4)    The tipping point, so to speak, comes when an unnamed woman anoints Jesus with oil in front of his disciples and Jesus praises her for it. (Mark 14.3-9) Right after that Judas leaves for his rendezvous with ruling priest that leads to Jesus’ betrayal. (Mark 14.10-11) Lots of people have commented on the contrast between the devoted woman with no name and the treacherous disciple with an infamous name, but there’s another interesting element as well. Judas most likely told the ruling priests what he’d experienced right before he came to them – it was a pretty intense interaction, not likely that would have been overlooked.

Kimberly Reisman

Kim Reisman

We have a pretty strong tendency to focus on the internal, spiritual aspects of Jesus’ death – not a bad thing at all. But it’s important to stay grounded in the temporal aspect as well. Jesus was perceived as a serious political threat. His message threatened the status quo – a status quo no one in authority wanted overturned. He entered Jerusalem just like an anointed son of David, just like King Solomon so long ago. He acted like he had messianic authority in the temple, and he was was anointed by at least one of his own followers, which was easily interpreted as having messianic significance. It’s no wonder the high priest would ask him angrily, “Are you the Messiah, the Son of God?” and the Roman governor would put up a sign that said, “This is Jesus, king of the Jews.”


What are the environments in your life or church or community where the status quo reigns? What does following Jesus require you to do about that? What’s your next step?


**For a short read that will ground you in the temporal experience of Jesus and his first followers during that last week – check out Jesus, The Final Days: What Really Happened by Craig Evans & N. T. Wright. It’s not a new one, but it’s a good one.



For Holy Week and beyond…

Holy Week begins on Sunday. Many of us have been immersed in various studies and other introspective devotional explorations, which is a very good thing. To move us outward, on both the human and cosmic levels, I suggest a (relatively) short and provocative read by N. T. Wright, Evil and the Justice of God.

N. T. WrightWe mark the crucifixion of Jesus once a year, but the problem of evil (and its solution) that is inextricably entwined with the death of Jesus extends beyond a single observance. In a broken world like ours, it’s always good to get a glimpse of the mind and purposes of our loving God. Not a new read, but definitely a valuable one.



Sing edited by Julie Tennent

Sing, edited by Julie Tennent


Edited by Julie Tennent

Each year Asbury Theological Seminary produces a daily scripture reader. This year’s edition, Sing, begins February 6, 2012 and runs through the Day of Pentecost (Feb-May). Edited by Julie Tennent, Sing teaches us to sing our way through the Psalms as we journey to the cross and onward to the outpouring of the Holy Spirit.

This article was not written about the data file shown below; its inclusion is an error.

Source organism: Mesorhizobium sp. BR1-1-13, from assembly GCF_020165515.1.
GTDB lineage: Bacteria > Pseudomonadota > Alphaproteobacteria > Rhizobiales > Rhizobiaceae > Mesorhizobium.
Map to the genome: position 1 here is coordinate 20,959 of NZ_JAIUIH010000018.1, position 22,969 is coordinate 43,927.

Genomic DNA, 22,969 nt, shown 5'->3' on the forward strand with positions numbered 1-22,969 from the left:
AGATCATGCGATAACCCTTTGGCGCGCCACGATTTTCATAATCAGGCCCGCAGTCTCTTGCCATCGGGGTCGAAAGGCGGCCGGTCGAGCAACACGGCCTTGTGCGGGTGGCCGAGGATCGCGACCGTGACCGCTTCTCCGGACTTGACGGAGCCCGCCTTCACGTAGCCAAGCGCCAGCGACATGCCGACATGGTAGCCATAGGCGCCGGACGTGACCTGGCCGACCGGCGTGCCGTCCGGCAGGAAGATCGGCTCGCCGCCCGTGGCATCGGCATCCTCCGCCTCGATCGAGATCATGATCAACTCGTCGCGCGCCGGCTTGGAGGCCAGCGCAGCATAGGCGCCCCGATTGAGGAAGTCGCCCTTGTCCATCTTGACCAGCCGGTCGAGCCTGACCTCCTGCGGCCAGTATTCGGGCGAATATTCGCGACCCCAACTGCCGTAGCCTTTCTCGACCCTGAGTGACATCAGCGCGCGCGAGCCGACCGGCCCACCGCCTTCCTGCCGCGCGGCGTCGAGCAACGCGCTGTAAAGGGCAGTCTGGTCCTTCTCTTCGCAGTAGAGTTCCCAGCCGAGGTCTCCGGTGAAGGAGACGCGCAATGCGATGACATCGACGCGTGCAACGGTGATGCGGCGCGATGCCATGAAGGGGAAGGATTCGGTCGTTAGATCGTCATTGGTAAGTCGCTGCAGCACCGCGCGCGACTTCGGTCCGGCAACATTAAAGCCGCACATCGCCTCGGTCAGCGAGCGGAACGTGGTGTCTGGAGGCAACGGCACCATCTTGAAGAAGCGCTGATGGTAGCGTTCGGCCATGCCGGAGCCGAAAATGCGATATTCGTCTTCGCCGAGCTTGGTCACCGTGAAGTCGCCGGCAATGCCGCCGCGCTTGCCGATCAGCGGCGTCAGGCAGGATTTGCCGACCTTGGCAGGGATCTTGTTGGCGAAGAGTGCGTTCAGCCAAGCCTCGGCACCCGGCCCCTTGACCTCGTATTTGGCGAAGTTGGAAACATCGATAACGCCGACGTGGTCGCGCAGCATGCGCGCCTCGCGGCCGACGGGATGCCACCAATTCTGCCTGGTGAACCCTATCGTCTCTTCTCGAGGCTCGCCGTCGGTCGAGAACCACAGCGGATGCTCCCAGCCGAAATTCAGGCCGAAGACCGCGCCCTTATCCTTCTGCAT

Tennent has put together a masterful  collection of Psalms with singable melodies and accompanied by daily readings which give deeper insight into the psalter. Psalms were written to be sung and this is a perfect opportunity to rediscover the practice. This resource is being used by large and small communities alike to orient their lives around reading a common text. It also works well for individual or small group use. There will also be a creative range of online features via Asbury’s mobile reader app.

Click here for an index of singing the Psalms.

You can download a PDF version of Sing for just $.50 at Asbury’s Seedbed website

Click here to read Julie’s thoughts about using hymns for worship.

Celtic Trinity Knot

The strong name of the Trinity


I’ve got a lot of Irish in me. Lots of Malone’s & Patrick’s & Lilly’s dot my family tree. Plus a good deal of English & even some Native American – two of my great-great grandmothers on my dad’s side were Choctaw. I suppose that makes me a little mutt-ish – in the best sense of that word. It also draws me to Celtic spirituality. Right now I’m using the book A Song for Every Morning by John Davies for my devotional time. The subtitle is Dedication and Defiance with the St. Patrick’s Breastplate. I’m thinking it was the Celtic influence that caught my eye when I bought the book, but it may have been that I’m just attracted to anything that has the words dedication and defiance in the subtitle.

St. Patrick’s Breastplate is a wonderful morning prayer. It was probably written about 300 years after St. Patrick’s time but no matter. It’s powerful no matter who wrote it or when. The first part of it captured my attention in light of all the political wrangling and protesting that’s going on these days. Translated from the Irish the first stanza reads:

I arise today

Through a mighty strength, the invocation of the Trinity

Through belief in the Threeness

Through confession of the Oneness

Of the Creator of Creation.


In the early part of the 20th century it was put into hymn form:

I bind unto myself today

The strong name of the Trinity,

By invocation of the same,

The Three in One and One in Three.

Understanding the Trinity isn’t easy. But in a Celtic understanding of spirituality it isn’t as much a problem as it is a blessing. I like that. Not that it’s going to solve the whole mystery – why would we ever think our minds are big enough to get around the whole God thing anyway? Anyone who thinks they can give a complete description of God is either unbelievably arrogant or delusional. But the symbol of the Trinity hints at something wonderful. I like where the threeness in oneness takes me.

The problem for me is that our culture seems to be all about polarities. Everything comes in twos & each one is usually the polar opposite of the other. Or at least that’s what the culture says – male/female – young/old – rich/poor – liberal/conservative – extravert/introvert. If we don’t fit on one side or the other we at least have to find someway to fit on the spectrum in between.

But maybe life isn’t all about polarities. Maybe things come in threes? There’s space in threes. Instead of a line with two points, maybe we should think about triangles with three points. Maybe it’s not about locating yourself on a line between two opposites but about moving around a triangle.

In the Bible, the meaning of the names Joshua and Jesus is ‘Savior.’ Davies points out that the underlying idea of savior is ‘one who gives space.’ I don’t know how you feel about that, but it resonates with my spirit. I can bind myself to a God who’s spacious, who is a space-maker.